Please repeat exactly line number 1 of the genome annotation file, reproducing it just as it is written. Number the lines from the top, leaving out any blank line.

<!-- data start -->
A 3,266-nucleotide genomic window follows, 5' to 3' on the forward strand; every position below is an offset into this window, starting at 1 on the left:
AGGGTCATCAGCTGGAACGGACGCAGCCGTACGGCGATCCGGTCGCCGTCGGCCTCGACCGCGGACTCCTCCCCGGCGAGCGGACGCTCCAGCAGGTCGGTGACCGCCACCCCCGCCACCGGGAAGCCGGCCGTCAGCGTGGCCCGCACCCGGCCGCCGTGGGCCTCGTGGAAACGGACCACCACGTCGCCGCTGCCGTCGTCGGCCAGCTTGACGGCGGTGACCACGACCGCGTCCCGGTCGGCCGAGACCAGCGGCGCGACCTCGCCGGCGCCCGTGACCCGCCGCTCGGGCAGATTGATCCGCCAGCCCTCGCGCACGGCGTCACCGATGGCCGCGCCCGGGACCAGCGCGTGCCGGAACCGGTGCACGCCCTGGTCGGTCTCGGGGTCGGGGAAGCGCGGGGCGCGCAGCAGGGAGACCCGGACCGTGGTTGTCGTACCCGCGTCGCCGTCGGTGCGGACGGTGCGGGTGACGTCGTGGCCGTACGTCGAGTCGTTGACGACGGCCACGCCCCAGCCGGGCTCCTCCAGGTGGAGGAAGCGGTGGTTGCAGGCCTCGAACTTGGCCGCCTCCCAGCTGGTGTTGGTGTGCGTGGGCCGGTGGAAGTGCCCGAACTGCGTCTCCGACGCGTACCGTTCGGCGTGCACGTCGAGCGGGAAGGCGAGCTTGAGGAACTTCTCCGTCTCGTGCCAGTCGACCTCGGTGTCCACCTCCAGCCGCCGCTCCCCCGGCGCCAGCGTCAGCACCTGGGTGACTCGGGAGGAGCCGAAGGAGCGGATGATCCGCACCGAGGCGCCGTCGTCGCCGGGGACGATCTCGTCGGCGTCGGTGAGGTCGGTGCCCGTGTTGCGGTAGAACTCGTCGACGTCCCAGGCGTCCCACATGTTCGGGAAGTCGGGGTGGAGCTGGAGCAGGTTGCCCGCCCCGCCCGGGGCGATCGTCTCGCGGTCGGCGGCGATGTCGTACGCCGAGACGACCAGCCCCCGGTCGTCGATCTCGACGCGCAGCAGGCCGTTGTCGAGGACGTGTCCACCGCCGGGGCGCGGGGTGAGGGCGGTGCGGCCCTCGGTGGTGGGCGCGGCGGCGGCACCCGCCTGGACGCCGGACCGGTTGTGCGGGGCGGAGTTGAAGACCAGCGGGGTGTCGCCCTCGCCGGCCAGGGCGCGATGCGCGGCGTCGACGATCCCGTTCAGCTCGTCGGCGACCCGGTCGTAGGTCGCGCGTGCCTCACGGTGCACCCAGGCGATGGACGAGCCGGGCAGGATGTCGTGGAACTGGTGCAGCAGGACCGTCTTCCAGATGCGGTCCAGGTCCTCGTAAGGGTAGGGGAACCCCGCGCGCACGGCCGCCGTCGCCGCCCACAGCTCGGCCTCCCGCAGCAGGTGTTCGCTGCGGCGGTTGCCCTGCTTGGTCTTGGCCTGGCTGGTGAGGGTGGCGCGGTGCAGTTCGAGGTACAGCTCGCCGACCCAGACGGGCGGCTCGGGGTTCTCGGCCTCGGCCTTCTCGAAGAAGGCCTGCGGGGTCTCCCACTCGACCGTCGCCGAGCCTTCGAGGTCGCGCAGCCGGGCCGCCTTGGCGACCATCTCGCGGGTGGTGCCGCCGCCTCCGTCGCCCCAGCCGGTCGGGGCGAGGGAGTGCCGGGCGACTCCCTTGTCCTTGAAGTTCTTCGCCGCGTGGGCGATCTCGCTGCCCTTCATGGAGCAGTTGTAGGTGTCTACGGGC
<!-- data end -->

A 3,266-nucleotide genomic window follows, 5' to 3' on the forward strand; every position below is an offset into this window, starting at 1 on the left: